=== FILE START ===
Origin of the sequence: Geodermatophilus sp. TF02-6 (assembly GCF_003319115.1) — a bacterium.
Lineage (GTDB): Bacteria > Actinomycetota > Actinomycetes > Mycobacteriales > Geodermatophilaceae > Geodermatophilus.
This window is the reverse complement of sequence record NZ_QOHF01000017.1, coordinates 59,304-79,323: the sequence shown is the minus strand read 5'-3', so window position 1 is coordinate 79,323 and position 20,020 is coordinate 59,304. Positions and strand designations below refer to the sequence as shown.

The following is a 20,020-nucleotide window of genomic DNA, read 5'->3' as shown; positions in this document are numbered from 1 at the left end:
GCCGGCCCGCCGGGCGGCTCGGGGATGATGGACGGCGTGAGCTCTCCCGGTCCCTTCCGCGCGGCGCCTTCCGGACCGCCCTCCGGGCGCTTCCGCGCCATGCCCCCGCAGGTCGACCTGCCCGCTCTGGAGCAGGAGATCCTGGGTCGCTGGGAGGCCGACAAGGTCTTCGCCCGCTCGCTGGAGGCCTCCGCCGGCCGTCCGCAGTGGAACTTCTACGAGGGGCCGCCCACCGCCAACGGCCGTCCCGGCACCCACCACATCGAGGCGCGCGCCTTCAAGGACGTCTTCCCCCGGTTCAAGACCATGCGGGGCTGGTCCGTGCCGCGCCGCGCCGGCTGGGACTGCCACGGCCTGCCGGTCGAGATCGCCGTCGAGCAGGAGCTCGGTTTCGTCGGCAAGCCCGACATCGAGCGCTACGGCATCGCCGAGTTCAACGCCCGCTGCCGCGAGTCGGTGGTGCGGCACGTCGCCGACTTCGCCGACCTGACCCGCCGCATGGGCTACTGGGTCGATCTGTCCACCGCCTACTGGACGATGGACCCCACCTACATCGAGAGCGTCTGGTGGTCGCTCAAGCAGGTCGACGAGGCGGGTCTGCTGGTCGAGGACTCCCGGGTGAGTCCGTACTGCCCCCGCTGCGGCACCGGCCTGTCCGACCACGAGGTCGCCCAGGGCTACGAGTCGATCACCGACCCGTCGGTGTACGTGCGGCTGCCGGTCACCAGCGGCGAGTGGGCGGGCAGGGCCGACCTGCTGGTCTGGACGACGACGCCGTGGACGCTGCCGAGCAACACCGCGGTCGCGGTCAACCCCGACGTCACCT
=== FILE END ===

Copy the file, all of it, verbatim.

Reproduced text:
Origin of the sequence: Geodermatophilus sp. TF02-6 (assembly GCF_003319115.1) — a bacterium.
Lineage (GTDB): Bacteria > Actinomycetota > Actinomycetes > Mycobacteriales > Geodermatophilaceae > Geodermatophilus.
This window is the reverse complement of sequence record NZ_QOHF01000017.1, coordinates 59,304-79,323: the sequence shown is the minus strand read 5'-3', so window position 1 is coordinate 79,323 and position 20,020 is coordinate 59,304. Positions and strand designations below refer to the sequence as shown.

The following is a 20,020-nucleotide window of genomic DNA, read 5'->3' as shown; positions in this document are numbered from 1 at the left end:
GCCGGCCCGCCGGGCGGCTCGGGGATGATGGACGGCGTGAGCTCTCCCGGTCCCTTCCGCGCGGCGCCTTCCGGACCGCCCTCCGGGCGCTTCCGCGCCATGCCCCCGCAGGTCGACCTGCCCGCTCTGGAGCAGGAGATCCTGGGTCGCTGGGAGGCCGACAAGGTCTTCGCCCGCTCGCTGGAGGCCTCCGCCGGCCGTCCGCAGTGGAACTTCTACGAGGGGCCGCCCACCGCCAACGGCCGTCCCGGCACCCACCACATCGAGGCGCGCGCCTTCAAGGACGTCTTCCCCCGGTTCAAGACCATGCGGGGCTGGTCCGTGCCGCGCCGCGCCGGCTGGGACTGCCACGGCCTGCCGGTCGAGATCGCCGTCGAGCAGGAGCTCGGTTTCGTCGGCAAGCCCGACATCGAGCGCTACGGCATCGCCGAGTTCAACGCCCGCTGCCGCGAGTCGGTGGTGCGGCACGTCGCCGACTTCGCCGACCTGACCCGCCGCATGGGCTACTGGGTCGATCTGTCCACCGCCTACTGGACGATGGACCCCACCTACATCGAGAGCGTCTGGTGGTCGCTCAAGCAGGTCGACGAGGCGGGTCTGCTGGTCGAGGACTCCCGGGTGAGTCCGTACTGCCCCCGCTGCGGCACCGGCCTGTCCGACCACGAGGTCGCCCAGGGCTACGAGTCGATCACCGACCCGTCGGTGTACGTGCGGCTGCCGGTCACCAGCGGCGAGTGGGCGGGCAGGGCCGACCTGCTGGTCTGGACGACGACGCCGTGGACGCTGCCGAGCAACACCGCGGTCGCGGTCAACCCCGACGTCACCT